Sue (Or In A Season Of Crime) single – United KingdomWritten by: David Bowie, Paul Bateman, Bob Bhamra, Maria Schneider
Recorded: 24 July 2014; 2 February 2015; 23, 30 April 2015
Producers: David Bowie, Tony Visconti

Released: 17 November 2014

Available on:
Nothing Has Changed


2014 recording

David Bowie: vocals
Maria Schneider: arranger, conductor
Donny McCaslin: soprano saxophone, tenor saxophone
Jesse Han: flute, alto flute, bass flute
David Pietro: alto flute, clarinet, soprano saxophone
Rich Perry: tenor sax
Scott Robinson: clarinet, bass clarinet, contrabass clarinet
Tony Kadleck, Greg Gisbert, Augie Haas, Mike Rodriguez: trumpet, fluegelhorn
Ryan Keberle, Keith O’Quinn, Marshall Gilkes: trombone
George Flynn: bass trombone, contrabass trombone
Ben Monder: guitar
Frank Kimbrough: piano
Jay Anderson: double bass
Mark Guiliana: drums

Blackstar recording

David Bowie: vocals, guitar
Donny McCaslin: tenor saxophone, clarinet, alto flute
Ben Monder: guitar
Tim Lefebvre: bass guitar
Jason Lindner: Wurlitzer organ, Prophet ’08, Prophet 12, Mopho X4
Mark Guiliana: drums
James Murphy: percussion

‘Sue (Or In A Season Of Crime)’ was David Bowie’s first released music since 2013’s The Next Day. It was a single in 2014, included on the compilation Nothing Has Changed, and re-recorded for the ★ (Blackstar) album.

Jazz had been running through Bowie’s music since his earliest days, from one of his first original recorded compositions, the Georgie Fame-inspired ‘Take My Tip’, to the fusion funk of Black Tie White Noise, and later Mike Garson-led piano improvisations such as ‘A Small Plot Of Land’ and ‘Bring Me The Disco King’. And yet, although Bowie and producer Tony Visconti both had roots in jazz, they were yet to collaborate on a release solely based in the genre.

On 8 May 2014, Bowie visited New York’s Birdland club to see the Maria Schneider Orchestra perform. Schneider’s group was a collective ranging from 17 to 20 musicians, talented and versatile multi-instrumentalists for whom she wrote original music which was recorded and performed live.

I was totally floored by the beauty and power of her music. I learned she was a student of Gil Evans and worked as his score copyist. Gil Evans and Stan Kenton were jazz composers David and I were both very fond of, and so was Maria, apparently.
Tony Visconti
NME, 11 October 2014

Shortly after their meeting at Birdland, Bowie visited Schneider’s Manhattan apartment, bringing with him a demo of what would become ‘Sue’.

He contacted me about a song he had started. He had another one, too, but I didn’t have time for two. I was getting ready to record my new album, and I wasn’t even sure I had time for one, but he brought it over and we sat and listened to it to see if we could do something with it together and have me arrange it for my band.

I sat at the piano and played around with harmony a bit and said, ‘Maybe I can imagine doing something with this.’ We got together several times and fooled around with ideas. I would work on some things, and he would, and then we’d share them, and he would say ‘I love that’ or ‘No, I don’t like that’ … [And eventually] we went into the studio and recorded.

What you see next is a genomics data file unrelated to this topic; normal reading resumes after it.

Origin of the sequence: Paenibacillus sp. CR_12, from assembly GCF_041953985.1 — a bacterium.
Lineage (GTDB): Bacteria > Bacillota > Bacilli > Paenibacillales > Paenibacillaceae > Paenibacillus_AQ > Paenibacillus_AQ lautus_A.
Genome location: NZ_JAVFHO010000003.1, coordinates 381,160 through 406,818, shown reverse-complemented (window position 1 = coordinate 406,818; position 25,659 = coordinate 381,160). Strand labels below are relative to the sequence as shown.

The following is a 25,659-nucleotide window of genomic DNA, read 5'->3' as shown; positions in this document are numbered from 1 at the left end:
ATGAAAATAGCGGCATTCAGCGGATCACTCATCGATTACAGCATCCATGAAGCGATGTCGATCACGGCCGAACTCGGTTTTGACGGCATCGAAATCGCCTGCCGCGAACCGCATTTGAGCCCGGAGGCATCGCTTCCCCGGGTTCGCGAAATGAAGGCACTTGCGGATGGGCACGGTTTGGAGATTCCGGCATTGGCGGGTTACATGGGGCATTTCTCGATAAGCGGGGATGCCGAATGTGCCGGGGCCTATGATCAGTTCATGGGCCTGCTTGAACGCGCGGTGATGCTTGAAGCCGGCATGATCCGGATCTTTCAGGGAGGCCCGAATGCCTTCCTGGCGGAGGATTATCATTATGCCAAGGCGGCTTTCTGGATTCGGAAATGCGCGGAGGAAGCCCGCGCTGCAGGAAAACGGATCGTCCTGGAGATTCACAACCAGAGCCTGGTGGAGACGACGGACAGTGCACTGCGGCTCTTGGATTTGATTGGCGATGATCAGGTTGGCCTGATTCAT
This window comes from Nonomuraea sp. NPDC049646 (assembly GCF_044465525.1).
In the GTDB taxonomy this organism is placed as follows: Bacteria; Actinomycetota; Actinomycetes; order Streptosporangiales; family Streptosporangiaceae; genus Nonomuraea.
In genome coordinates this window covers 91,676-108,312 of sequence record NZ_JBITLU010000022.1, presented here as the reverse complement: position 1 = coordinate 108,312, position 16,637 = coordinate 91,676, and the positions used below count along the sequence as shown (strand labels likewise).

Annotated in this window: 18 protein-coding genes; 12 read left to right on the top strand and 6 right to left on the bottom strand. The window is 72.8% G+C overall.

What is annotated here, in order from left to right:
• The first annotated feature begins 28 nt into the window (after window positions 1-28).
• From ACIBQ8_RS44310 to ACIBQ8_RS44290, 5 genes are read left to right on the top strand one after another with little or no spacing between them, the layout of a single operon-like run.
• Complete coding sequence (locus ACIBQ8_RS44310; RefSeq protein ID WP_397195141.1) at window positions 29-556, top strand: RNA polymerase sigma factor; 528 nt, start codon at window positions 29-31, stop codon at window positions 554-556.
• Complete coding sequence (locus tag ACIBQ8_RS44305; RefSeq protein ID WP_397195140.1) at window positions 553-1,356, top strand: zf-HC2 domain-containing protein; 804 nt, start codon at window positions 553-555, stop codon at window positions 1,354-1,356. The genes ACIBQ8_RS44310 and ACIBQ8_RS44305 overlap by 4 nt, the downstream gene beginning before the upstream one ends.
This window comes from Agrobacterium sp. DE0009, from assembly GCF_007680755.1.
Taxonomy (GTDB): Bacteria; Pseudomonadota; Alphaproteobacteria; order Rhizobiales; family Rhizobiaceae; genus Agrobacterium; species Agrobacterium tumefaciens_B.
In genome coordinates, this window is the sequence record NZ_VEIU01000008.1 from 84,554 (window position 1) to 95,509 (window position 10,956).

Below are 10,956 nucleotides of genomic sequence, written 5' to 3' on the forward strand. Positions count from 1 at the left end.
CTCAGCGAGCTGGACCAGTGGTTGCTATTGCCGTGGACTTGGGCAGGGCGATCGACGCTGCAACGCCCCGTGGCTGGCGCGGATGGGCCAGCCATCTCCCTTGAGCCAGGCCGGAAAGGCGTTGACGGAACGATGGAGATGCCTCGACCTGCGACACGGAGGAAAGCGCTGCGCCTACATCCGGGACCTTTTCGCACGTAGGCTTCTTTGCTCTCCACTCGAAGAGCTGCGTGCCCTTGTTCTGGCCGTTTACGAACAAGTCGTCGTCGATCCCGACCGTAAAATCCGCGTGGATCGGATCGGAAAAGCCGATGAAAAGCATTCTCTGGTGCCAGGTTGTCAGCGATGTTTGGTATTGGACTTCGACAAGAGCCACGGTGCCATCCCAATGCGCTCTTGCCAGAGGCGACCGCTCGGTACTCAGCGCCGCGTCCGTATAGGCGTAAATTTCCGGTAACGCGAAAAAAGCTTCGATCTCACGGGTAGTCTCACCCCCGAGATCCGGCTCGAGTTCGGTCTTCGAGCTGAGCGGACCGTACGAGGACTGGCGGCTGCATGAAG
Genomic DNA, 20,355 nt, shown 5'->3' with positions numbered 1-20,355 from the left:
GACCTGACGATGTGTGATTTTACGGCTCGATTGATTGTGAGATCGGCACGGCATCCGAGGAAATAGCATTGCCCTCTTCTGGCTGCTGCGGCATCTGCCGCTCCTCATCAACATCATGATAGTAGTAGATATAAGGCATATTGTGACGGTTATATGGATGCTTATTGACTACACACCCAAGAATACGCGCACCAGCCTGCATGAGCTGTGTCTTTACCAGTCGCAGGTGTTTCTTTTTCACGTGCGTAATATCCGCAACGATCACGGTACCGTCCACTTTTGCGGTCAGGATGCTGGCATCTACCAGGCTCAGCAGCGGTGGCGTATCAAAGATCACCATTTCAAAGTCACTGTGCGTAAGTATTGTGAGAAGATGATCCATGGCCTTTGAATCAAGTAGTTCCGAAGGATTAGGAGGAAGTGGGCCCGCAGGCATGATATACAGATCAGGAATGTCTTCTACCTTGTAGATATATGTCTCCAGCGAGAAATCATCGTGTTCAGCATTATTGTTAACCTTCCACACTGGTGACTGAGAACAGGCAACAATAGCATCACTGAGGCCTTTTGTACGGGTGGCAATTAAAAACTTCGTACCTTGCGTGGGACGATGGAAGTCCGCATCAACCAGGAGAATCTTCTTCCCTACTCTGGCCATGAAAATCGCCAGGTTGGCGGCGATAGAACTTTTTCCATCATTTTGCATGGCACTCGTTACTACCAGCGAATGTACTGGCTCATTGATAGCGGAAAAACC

Maria Schneider
MinnPost, 2 September 2015

Schneider was given a co-writing credit for her work on ‘Sue’. Although it was their only collaboration, the pair had hoped to work together again.

He has talked about doing something together again, so maybe we will do more. I would enjoy it. I think we collaborated really well, and he loved working with the band. He’s a great fan of music – many kinds of music. He’s so brilliant it’s scary. He knows so much music and so many things – art and books and just everything, and he loves jazz.

He really likes my dark music. I was talking earlier about my music going to this bright place after Brazil. Who knows? He might have brought my dark side out. That’s one of the last things I wrote before I started working on the new record. Maybe my music will get incredibly dark now, because it was sort of fun.

Maria Schneider
MinnPost, 2 September 2015

On 15 February 2016, at the 58th annual Grammy Awards, Maria Schneider won the Grammy Award for Best Arrangement, Instrumental and Vocals for her work on ‘Sue (Or In A Season Of Crime)’.

The song’s melodic and rhythmic similarities to ‘Brand New Heavy’, a 1997 single by Plastic Soul, led to its writers Paul Bateman and Bob Bhamra being added to the list of composers.

He had said he wanted it to be dark, but I said to him, ‘This melody is Lydian, which is the brightest of modes.’ We put in this dark interval at the bottom, which created this density. I started playing what I was hearing. We worked on harmonising and creating form, and worked on a ‘B section’ together. I liked the idea of something like ecclesiastical chanting – on one note. He wasn’t sure what the lyrics were. I said, ‘What’s it about?’ and he said, ‘I don’t know. Maybe vampires?’ And he laughed.

At the session he came in with the new lyrics. I looked at them and said, ‘Oh, my god.’ He looked quite delighted with himself. I was reading them and it was very dark, like, ‘Sue… beneath the weeds’ and ‘Sue… goodbye’ and he just said to me, ‘He murders her…’

Maria Schneider
David Bowie: Ultimate Record Collection (Uncut)
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